So without data that proves a vegetarian diet, all by itself, contributes to positive health outcomes, all we can responsibly say is wow, it sure looks like a contributing factor.

Here’s what some of the research into specific diseases has shown so far.

Heart disease. Evidence shows that vegetarians have a lower risk of death from cardiac causes.

In one of the largest studies, several years ago, researchers combined the findings of five different studies, involving more than 76,000 participants.

Vegetarians, on average, were 25 percent less likely to die of heart disease.

In another study, this one involving 65,000 people, researchers found a 19 percent lower risk of death from heart disease among vegetarians. That said, there were few deaths in either group, so the observed differences can’t be considered statistically significant.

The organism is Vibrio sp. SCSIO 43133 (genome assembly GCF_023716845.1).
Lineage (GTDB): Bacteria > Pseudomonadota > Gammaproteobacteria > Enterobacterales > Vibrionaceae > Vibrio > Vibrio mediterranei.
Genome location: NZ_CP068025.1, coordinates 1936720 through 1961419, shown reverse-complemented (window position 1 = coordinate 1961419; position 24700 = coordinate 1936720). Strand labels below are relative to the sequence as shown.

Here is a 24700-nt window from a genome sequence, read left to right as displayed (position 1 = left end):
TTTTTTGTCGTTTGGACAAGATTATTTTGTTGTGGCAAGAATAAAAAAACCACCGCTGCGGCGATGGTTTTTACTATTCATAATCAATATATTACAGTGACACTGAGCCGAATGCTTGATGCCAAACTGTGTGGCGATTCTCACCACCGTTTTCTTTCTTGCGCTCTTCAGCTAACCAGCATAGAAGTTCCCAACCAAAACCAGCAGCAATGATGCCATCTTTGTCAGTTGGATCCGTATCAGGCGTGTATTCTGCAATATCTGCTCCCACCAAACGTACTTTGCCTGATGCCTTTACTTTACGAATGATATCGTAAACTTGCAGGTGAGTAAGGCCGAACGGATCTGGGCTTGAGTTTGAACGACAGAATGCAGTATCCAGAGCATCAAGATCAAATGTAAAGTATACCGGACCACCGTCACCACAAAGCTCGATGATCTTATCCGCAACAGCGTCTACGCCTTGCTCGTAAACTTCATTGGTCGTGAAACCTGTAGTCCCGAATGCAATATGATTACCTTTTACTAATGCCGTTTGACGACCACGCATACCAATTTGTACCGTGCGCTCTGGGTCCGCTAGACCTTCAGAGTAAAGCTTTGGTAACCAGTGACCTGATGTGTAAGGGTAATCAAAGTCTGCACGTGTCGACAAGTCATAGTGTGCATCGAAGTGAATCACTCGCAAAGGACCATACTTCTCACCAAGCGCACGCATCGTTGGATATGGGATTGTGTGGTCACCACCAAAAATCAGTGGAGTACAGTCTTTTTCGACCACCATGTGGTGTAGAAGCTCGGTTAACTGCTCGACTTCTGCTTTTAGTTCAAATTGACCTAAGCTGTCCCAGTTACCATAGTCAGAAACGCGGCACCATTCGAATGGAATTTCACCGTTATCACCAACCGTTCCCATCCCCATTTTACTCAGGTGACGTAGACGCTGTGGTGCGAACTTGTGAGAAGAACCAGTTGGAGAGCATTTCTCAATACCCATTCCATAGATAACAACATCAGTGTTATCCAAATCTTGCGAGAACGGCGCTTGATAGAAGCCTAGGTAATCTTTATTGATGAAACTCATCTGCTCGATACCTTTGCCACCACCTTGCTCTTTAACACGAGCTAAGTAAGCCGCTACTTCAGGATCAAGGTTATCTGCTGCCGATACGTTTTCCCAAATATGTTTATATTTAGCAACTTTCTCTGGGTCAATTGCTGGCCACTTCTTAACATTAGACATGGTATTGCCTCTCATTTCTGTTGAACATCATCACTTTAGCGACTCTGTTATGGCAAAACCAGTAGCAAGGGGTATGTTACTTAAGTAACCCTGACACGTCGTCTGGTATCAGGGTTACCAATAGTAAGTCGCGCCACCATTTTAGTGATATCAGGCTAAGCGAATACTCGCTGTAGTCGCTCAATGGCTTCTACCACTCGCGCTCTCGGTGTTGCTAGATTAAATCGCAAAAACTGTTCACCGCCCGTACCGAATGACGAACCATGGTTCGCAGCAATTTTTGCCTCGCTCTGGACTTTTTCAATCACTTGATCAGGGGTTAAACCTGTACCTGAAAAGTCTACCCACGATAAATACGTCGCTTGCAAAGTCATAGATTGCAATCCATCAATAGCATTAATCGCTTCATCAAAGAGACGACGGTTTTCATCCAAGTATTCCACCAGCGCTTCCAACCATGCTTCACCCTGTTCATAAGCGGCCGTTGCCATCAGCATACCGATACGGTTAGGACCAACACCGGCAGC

Cancer. Hundreds of studies suggest that eating lots of fruits and vegetables can reduce the risk of developing certain cancers, and there’s evidence that vegetarians have a lower incidence of cancer than nonvegetarians do.

Type 2 diabetes. Research suggests that a predominantly plant-based diet can reduce the risk for type 2 diabetes—by a lot. One study found that vegetarians’ risk of developing diabetes was half that of nonvegetarians.

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Another found a similar correlation—participants who ate red meat, especially processed meats, like bacon and hot dogs, had double the risk of diabetes.

Osteoporosis. There’s a legitimate concern, particularly among women, that a vegetarian diet that excludes calcium-rich dairy products increases the risk of osteoporosis.

But lacto-ovo and other vegetarians who eat eggs and dairy products get at least as much calcium as meat-eaters. No need for them to worry about not getting enough.